I've been on a bit of a television-viewing jag recently, watching
marathon showings of police ensemble series such as NYPD
Blue, Homicide and Hill Street Blues. While these
programs have their high points --- many high points, actually ----
they are at once a tribute to, and beholden to, Ed McBain. All of
them, unconsciously or otherwise, use his 87th Precinct series as a
template. The different personalities of the detectives bouncing
off each other, the multiple subplots that carry over for several
episodes and the snappy dialogue all started with COP KILLER. COP
KILLER was published in 1956, about the time I was learning to hold
a pencil properly and before my wife was even born. 48 years later,
McBain, as demonstrated in THE FRUMIOUS BANDERSNATCH, is still
demonstrating how to get the job done.
I have in the twilight of my middle age grown jaded and cynical, so
my initial impression of this new 87th Precinct installment was
that it was a short story on steroids, an idea that couldn't carry
a novel so was accordingly pumped a bit with filler. The beginning
seemed to go on for just a bit too long at first, regarding the
hows and whys and wherefores of the music business, as McBain puts
his readers on the deck of a yacht in the middle of a party
celebrating the release of a new CD entitled "Bandersnatch" by a
new pop star named Tamar Valparaiso.
However, it turns out that McBain was just taking his time, setting
up his blocks. My complaint is somewhat akin to the snot-nosed brat
on the roller coaster who, as his car rises slowly and inexorably
high above the rest of the amusement park, whines that nothing is
happening. Matters in THE FRUMIOUS BANDERSNATCH kick into high gear
soon enough; Valparaiso, in the middle of lip-synching and dancing
her way through a reenactment of her controversial new video, is
kidnapped in full view of the horrified partygoers.
Enter Steve Carella of the 87th, who catches the squeal. His first
act is to interview Barney Loomis, President of Bison Records,
Valparaiso's label. Carella promptly has jurisdiction yanked out
from under him by a joint Federal-Local Task Force called "The
Squad," but he soon finds himself actively involved in the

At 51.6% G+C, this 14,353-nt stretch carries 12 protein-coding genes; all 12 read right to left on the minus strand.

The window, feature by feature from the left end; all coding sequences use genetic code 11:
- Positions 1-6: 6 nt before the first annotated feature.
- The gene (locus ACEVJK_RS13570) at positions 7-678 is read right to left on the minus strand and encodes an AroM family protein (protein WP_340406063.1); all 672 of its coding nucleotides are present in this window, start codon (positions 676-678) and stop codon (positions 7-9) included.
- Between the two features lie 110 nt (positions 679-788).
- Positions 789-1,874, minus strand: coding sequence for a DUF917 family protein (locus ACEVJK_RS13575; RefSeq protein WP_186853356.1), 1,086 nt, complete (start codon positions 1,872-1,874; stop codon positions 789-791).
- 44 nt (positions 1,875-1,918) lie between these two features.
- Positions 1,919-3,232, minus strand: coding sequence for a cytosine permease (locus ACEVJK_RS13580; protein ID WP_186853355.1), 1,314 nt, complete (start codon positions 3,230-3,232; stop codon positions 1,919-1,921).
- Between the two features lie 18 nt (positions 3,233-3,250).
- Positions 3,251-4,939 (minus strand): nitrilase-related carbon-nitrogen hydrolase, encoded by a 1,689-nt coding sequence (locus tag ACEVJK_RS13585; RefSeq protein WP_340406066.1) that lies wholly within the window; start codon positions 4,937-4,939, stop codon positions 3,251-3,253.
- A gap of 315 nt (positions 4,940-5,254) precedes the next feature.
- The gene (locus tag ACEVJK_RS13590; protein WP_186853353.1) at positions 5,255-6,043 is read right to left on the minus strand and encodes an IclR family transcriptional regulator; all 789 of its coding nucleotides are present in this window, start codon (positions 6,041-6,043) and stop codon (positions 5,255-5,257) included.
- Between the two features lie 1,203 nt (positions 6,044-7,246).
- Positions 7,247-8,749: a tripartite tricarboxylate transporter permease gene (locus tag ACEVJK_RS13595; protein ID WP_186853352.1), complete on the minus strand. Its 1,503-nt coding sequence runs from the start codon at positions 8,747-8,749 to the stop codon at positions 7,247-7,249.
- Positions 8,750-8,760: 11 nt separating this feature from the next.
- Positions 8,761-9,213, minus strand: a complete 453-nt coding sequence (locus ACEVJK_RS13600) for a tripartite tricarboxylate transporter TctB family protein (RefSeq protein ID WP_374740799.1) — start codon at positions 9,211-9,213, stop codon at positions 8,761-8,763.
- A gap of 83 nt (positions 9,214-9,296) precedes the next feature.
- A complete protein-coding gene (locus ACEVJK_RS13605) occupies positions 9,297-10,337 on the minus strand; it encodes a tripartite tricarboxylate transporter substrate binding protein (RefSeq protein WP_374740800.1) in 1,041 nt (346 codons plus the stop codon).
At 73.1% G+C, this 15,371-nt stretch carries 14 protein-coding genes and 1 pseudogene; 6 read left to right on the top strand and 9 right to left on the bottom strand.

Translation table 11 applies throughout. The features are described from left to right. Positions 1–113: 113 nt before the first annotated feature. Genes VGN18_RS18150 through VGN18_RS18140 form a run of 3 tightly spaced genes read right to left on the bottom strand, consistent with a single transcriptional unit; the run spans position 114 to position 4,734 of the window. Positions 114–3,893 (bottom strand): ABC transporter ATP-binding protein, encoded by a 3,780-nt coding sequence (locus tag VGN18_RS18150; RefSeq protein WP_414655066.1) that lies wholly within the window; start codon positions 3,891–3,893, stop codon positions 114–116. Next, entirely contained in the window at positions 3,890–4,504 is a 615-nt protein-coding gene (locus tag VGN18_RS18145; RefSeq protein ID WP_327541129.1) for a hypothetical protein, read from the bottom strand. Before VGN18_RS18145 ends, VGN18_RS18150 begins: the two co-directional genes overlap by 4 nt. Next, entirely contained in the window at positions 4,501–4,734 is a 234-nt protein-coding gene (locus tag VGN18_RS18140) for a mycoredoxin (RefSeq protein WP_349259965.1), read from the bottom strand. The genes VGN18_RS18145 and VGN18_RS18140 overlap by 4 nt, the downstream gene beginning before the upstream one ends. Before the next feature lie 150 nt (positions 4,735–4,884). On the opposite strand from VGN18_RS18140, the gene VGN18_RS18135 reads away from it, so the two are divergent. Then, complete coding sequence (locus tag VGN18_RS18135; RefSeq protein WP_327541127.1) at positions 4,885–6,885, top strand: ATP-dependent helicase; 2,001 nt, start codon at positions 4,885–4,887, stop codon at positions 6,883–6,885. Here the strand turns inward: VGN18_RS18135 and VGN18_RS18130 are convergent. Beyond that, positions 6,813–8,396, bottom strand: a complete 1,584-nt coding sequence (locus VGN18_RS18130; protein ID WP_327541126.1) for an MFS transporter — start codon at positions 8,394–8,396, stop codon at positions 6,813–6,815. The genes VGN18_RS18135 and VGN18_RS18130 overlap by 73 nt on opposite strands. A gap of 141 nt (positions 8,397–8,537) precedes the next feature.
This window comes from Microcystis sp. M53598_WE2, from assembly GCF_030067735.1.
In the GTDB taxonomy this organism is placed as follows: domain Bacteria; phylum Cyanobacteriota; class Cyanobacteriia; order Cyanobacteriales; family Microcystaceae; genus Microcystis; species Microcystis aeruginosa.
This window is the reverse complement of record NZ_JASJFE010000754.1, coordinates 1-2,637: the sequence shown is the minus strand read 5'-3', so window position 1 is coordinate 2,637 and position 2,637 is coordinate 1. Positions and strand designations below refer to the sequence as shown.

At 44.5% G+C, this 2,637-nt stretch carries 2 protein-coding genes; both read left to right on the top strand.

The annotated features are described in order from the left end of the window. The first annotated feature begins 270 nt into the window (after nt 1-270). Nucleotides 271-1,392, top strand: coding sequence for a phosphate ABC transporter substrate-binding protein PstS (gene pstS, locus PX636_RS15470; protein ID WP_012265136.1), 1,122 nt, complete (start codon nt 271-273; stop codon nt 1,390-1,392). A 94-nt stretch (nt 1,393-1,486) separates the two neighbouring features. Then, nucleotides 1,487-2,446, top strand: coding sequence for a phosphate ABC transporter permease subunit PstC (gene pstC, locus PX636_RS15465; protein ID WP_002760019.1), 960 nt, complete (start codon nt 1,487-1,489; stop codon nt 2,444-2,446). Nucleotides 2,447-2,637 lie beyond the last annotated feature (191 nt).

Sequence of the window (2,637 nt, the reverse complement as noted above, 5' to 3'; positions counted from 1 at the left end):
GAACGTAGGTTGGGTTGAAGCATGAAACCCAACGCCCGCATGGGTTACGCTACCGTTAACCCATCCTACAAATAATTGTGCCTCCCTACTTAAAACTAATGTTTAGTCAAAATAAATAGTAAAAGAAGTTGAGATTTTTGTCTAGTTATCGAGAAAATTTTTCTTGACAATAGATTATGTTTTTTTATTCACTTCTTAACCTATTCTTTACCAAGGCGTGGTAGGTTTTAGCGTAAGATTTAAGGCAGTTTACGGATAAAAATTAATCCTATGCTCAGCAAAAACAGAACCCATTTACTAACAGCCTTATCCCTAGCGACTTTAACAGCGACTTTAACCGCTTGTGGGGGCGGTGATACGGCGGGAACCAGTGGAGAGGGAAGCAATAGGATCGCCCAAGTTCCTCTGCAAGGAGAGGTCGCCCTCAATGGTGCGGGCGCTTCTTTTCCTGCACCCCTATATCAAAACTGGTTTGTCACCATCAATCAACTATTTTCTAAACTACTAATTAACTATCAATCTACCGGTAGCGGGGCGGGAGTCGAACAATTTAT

investigation at the insistence of Loomis, who reiterates his
confidence in Carella and resists any attempt to relegate Carella
to errand-boy status. When Valparaiso's kidnappers demand a ransom,
Carella finds himself caught between The Squad, which wants the
kidnappers, and Loomis, who just wants Valparaiso back.
In the meantime, "Bandersnatch" is flying off the shelves, courtesy
of the attendant publicity. The three kidnappers, as unlikely a
team as you'll ever find, get their money. When they discover that
their captive is an instant star, however, they hold out for more.
McBain's narrative burns up the pages. It's not just the suspense
he infuses into the storyline, though that would be more than
enough. It's that he continues to write so well. In what would
otherwise be the twilight of a brilliant career, McBain once again
tests his own considerable boundaries and conquers them.
May I give you one example? There is an interlude involving
Detective Cotton Hawes, who is out on a first date with an
extremely lovely lady. The dialogue between them as they verbally
dip and dance as a prelude to what they both know and hope is
coming later in the evening is so riveting that one has to stop and
read the sequence over a few times just to revel in the reality of
it all. It's a simple scene but so hard to do correctly. McBain's
execution is perfect, a prelude to a conclusion that contains not
just one, but two, surprise endings.
THE FRUMIOUS BANDERSNATCH is a masterwork by a grand master. Does
it get any better than this? No --- at least not until McBain's
next work. Very highly recommended.
Reviewed by Joe Hartlaub on January 22, 2011
The Frumious Bandersnatch a Novel of the 87th